The Federal HIPAA privacy regulations apply to what is termed “Covered Entities.” Below are the groups identified as covered entities:

  • Health care providers such as, physicians, dentists, psychiatrists, hospitals, clinics, pharmacies, and laboratories. Other groups may also meet HIPAA definition of Covered Entities.
  • Health plans
  • Health care clearinghouses

Covered Entities are bound by the HIPAA Privacy Rules for their own activities as well as those organizations with which they contract for essential functions such as telehealth platforms, billing, collections, medical record storage, etc. These entities are called “Business Associates.”

The HIPAA Privacy Rule created national standards to protect individuals' medical records and other personal health information by:

  • Establishing appropriate safeguards that health care providers and others must achieve to protect the privacy of health information;
  • Holding violators accountable, with civil and criminal penalties that can be imposed if they violate patients' privacy rights;
  • Setting boundaries on the use and release of health records;
  • Giving patients more control over their health information; and
  • Striking a balance when public responsibility supports disclosure of some forms of data – for example, to protect public health.

Health care providers are required to comply with HIPAA's Privacy and Security Rules and the requirements added in 2013 by the Health Information Technology for Economic and Clinical Health Act.

New HIPAA regulations will be released in 2021 or 2022 and may include changes to requirements for Covered Entities.

The Privacy Rule applies to all forms of individuals' protected health information (PHI). The HIPAA Security Rule requirements are limited to protecting health information that is created, maintained, received, or transmitted electronically (e-PHI).

HIPAA requires Covered Entities to:

  • Assign HIPAA responsibility to a designated person to serve as the HIPAA privacy and security officer.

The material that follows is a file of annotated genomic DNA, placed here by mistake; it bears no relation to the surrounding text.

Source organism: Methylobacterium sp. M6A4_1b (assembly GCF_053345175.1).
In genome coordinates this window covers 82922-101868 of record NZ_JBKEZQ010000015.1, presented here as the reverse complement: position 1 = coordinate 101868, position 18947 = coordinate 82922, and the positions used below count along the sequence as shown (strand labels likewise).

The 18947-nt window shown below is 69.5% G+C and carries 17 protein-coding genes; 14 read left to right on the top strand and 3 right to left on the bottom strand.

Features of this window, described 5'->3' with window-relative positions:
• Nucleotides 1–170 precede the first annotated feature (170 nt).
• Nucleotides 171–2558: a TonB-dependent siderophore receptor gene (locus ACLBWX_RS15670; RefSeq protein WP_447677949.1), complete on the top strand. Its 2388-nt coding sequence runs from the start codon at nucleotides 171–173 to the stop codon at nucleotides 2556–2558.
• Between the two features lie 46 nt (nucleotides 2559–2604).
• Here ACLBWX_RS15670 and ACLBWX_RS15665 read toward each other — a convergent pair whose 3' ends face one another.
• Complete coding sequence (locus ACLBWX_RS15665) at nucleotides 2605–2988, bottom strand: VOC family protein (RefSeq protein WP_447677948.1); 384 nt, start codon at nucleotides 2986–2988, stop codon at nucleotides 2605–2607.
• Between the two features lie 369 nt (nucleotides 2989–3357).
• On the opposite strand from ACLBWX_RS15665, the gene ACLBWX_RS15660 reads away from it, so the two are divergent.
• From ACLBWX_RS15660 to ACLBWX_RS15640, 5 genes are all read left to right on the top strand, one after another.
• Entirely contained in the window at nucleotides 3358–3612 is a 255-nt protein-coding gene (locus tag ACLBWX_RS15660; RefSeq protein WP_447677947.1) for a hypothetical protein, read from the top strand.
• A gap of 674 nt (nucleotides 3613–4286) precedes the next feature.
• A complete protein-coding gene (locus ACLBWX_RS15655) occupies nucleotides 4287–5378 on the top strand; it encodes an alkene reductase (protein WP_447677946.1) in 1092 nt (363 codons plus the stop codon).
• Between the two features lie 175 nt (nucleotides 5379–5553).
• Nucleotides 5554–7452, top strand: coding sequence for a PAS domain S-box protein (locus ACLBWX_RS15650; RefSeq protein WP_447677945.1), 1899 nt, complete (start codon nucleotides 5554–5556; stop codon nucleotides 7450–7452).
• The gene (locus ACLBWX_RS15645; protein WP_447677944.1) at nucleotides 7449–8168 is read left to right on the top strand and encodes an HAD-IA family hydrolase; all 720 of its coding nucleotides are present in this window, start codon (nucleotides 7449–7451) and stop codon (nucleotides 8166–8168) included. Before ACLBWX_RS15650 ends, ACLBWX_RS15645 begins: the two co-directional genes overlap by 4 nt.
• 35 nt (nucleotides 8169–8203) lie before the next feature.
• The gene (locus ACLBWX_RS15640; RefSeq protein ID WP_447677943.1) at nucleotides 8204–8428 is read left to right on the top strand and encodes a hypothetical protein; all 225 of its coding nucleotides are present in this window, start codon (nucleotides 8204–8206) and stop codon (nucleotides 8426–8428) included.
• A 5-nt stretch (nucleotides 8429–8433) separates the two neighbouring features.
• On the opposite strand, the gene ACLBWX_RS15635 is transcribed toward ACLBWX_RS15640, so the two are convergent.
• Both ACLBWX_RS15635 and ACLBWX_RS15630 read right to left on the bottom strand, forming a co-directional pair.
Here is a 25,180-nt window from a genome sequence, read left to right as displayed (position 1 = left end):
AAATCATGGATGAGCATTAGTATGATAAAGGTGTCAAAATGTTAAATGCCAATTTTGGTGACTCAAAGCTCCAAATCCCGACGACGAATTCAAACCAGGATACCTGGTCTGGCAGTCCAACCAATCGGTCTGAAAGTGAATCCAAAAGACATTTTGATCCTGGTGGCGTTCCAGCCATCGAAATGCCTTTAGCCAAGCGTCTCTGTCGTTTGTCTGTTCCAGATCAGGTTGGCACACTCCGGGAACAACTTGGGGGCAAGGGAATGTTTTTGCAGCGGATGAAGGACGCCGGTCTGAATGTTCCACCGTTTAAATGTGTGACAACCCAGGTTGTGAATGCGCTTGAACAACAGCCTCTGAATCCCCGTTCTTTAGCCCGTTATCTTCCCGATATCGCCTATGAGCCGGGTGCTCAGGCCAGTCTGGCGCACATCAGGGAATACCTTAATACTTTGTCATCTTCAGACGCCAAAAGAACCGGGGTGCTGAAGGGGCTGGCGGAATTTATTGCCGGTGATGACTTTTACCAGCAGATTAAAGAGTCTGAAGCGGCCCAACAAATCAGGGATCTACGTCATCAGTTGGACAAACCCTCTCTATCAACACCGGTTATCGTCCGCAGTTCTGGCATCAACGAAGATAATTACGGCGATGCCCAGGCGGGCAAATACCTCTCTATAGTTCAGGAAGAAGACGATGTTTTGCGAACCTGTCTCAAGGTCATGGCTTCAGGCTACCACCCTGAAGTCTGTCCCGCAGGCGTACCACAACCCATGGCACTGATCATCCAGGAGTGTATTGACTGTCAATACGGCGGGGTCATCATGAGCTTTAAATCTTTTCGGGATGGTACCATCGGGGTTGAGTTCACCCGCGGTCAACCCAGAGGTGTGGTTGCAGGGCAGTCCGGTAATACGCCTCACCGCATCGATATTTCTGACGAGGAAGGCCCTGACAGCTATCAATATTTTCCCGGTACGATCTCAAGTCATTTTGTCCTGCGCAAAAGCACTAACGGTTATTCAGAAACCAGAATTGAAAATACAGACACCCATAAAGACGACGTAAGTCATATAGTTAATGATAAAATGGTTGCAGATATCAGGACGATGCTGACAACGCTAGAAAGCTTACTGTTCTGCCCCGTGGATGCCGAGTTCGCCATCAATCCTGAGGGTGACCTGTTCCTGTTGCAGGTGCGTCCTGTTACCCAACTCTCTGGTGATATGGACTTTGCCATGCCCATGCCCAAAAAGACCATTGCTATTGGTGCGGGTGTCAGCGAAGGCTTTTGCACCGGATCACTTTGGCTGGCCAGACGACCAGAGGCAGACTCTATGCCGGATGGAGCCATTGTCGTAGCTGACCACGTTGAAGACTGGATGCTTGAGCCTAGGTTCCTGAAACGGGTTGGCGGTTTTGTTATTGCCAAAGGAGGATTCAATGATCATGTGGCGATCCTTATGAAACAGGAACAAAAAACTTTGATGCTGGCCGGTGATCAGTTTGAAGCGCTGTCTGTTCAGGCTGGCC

• Know the use and disclosure rules for PHI. 
  • Know the rights of individual patients.
  • Implement and maintain written Privacy and Security policies. 
  • Develop compliant forms such as authorizations to release PHI and notice of privacy practices. 
  • Execute appropriate business associate agreements. 
  • Perform and document a risk analysis of e-PHI
  • Implement required safeguards. 
  • Train workforce. 
  • Respond immediately to any violation or breach. 
  • Provide notice of a data breach to affected individuals, the Secretary of the Department of Health and Human Services, and, in some cases, the media.
  • Document actions. 
  • Comply with State laws, including those that have more stringent privacy protections. 

Disclaimer: This information is general in scope and educational in nature. It is not intended as legal advice. If you require legal advice, contact an attorney.  
The recommendations in this publication do not indicate an exclusive course of treatment or serve as a standard of medical care. Variations, taking into account individual circumstances, may be appropriate. This content is for informational purposes only. It is not intended to constitute financial or legal advice. A financial advisor or attorney should be consulted if financial or legal advice is desired. 

Last Updated



American Academy of Pediatrics